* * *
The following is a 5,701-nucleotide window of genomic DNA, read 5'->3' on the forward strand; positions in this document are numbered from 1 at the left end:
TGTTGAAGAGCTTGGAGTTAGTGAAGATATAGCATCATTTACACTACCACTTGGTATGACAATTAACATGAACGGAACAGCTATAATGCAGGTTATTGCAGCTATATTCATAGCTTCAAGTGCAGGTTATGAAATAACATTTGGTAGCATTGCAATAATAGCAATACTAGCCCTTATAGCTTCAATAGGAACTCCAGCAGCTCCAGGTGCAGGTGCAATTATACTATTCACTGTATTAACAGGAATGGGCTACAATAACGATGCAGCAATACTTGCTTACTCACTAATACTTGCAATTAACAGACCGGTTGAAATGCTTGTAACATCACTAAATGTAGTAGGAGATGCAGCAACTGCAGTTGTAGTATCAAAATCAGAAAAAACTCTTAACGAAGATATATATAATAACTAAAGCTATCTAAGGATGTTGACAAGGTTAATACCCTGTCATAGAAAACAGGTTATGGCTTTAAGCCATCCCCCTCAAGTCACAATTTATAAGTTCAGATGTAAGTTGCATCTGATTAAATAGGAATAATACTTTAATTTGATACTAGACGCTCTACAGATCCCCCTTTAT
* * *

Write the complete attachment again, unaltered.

The following is a 5,701-nucleotide window of genomic DNA, read 5'->3' on the forward strand; positions in this document are numbered from 1 at the left end:
TGTTGAAGAGCTTGGAGTTAGTGAAGATATAGCATCATTTACACTACCACTTGGTATGACAATTAACATGAACGGAACAGCTATAATGCAGGTTATTGCAGCTATATTCATAGCTTCAAGTGCAGGTTATGAAATAACATTTGGTAGCATTGCAATAATAGCAATACTAGCCCTTATAGCTTCAATAGGAACTCCAGCAGCTCCAGGTGCAGGTGCAATTATACTATTCACTGTATTAACAGGAATGGGCTACAATAACGATGCAGCAATACTTGCTTACTCACTAATACTTGCAATTAACAGACCGGTTGAAATGCTTGTAACATCACTAAATGTAGTAGGAGATGCAGCAACTGCAGTTGTAGTATCAAAATCAGAAAAAACTCTTAACGAAGATATATATAATAACTAAAGCTATCTAAGGATGTTGACAAGGTTAATACCCTGTCATAGAAAACAGGTTATGGCTTTAAGCCATCCCCCTCAAGTCACAATTTATAAGTTCAGATGTAAGTTGCATCTGATTAAATAGGAATAATACTTTAATTTGATACTAGACGCTCTACAGATCCCCCTTTAT